U.S. Treasury Department Refuses To Name China As A Currency Manipulator
On Friday, Oct. 14, the U.S. Treasury Department released its semi-annual currency report to Congress and, once again, the Obama administration declined to call out the Chinese government for its policy to manipulate its currency. (No administration since 1994 has taken this action.) In fact, according to The Wall Street Journal, “The U.S. Treasury Department sharply toned down its criticism of China and other Asian export giants” in the latest report.
Sen. Rob Portman (R-OH) strongly criticized the decision. He argued, “By refusing to take on China over how it manipulates its currency, the Obama administration is giving Chinese workers an unfair advantage over Ohio workers … That's both indefensible and wrong. … The administration should be working to level the playing field for American workers, farmers and businesses, and that includes taking stronger actions against China when it cheats.”
As noted by Politico’s “Morning Trade,” the Treasury Department “found no major trading partner was artificially depressing the value of its currency against the dollar in order to boost exports to the U.S.” China was kept on a monitoring list, established by Congress last year, which, according to Politico, means “the country's monetary policies will be closely watched during the next six months.”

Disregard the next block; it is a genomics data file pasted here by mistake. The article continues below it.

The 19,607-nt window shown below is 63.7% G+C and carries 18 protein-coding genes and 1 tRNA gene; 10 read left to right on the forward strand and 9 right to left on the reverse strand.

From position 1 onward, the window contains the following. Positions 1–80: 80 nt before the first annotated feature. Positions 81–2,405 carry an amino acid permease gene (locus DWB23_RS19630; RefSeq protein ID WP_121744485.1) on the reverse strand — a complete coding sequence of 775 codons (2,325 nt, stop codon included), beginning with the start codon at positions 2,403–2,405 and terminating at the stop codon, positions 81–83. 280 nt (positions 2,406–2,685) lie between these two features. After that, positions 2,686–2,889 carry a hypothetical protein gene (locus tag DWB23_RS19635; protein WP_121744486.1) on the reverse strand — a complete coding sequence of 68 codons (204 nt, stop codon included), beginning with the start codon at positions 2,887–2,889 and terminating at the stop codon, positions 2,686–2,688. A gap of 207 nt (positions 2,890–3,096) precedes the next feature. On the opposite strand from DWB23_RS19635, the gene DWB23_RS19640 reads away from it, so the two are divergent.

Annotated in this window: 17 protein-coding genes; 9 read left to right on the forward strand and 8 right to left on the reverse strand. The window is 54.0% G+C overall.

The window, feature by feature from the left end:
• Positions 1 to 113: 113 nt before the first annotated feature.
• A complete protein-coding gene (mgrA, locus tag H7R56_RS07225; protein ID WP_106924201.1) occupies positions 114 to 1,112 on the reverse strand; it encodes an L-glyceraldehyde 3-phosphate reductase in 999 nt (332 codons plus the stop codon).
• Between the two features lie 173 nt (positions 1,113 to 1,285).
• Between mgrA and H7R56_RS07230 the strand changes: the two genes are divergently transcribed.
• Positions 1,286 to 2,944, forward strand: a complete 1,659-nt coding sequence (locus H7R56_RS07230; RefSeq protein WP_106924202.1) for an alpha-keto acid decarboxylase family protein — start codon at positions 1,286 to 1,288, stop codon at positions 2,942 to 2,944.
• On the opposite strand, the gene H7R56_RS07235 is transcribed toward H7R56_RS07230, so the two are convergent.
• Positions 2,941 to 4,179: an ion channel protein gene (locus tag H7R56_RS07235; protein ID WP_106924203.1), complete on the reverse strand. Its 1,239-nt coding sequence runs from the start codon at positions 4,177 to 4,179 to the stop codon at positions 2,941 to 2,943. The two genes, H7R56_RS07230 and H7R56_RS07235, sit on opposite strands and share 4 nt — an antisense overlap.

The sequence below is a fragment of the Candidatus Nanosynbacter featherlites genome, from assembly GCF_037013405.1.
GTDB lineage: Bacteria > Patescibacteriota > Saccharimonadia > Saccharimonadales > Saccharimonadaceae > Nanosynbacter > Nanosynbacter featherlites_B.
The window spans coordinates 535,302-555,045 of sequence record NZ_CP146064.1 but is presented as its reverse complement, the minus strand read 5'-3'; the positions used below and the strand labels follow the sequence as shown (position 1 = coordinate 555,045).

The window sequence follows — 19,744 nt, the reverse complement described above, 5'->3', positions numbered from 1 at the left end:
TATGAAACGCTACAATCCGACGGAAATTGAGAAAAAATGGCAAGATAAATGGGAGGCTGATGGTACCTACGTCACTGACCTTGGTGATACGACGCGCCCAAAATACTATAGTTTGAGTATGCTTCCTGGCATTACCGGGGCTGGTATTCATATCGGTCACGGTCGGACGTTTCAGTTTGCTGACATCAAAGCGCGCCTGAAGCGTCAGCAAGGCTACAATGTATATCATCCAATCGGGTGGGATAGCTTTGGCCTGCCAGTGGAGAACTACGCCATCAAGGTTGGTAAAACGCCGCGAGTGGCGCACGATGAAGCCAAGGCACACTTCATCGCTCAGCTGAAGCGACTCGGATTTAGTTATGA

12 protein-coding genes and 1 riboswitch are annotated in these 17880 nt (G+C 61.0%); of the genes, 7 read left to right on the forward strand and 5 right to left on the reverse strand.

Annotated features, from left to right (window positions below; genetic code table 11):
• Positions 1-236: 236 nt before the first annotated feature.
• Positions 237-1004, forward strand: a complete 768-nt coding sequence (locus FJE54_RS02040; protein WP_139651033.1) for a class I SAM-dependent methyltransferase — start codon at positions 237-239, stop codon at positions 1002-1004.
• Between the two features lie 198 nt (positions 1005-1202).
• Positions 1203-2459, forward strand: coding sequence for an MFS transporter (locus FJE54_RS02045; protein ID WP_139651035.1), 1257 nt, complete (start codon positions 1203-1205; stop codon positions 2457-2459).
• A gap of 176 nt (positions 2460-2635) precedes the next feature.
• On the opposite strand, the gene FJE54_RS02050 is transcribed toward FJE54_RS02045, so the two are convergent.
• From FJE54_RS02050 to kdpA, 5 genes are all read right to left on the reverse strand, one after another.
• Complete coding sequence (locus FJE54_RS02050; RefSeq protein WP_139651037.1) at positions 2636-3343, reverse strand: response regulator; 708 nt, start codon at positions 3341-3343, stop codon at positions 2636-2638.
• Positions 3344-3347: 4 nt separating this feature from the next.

Germany, Japan, Korea, Switzerland, and Taiwan are also on the monitoring list. As The Washington Post explains, “Being on the list opens the way to U.S. negotiations over lopsided trade balances with the countries’ governments.” If those negotiations fail, then the United States can seek to impose trade sanctions against these countries—as long as it has the approval of the World Trade Organization.
The Treasury Department’s report is available on its website.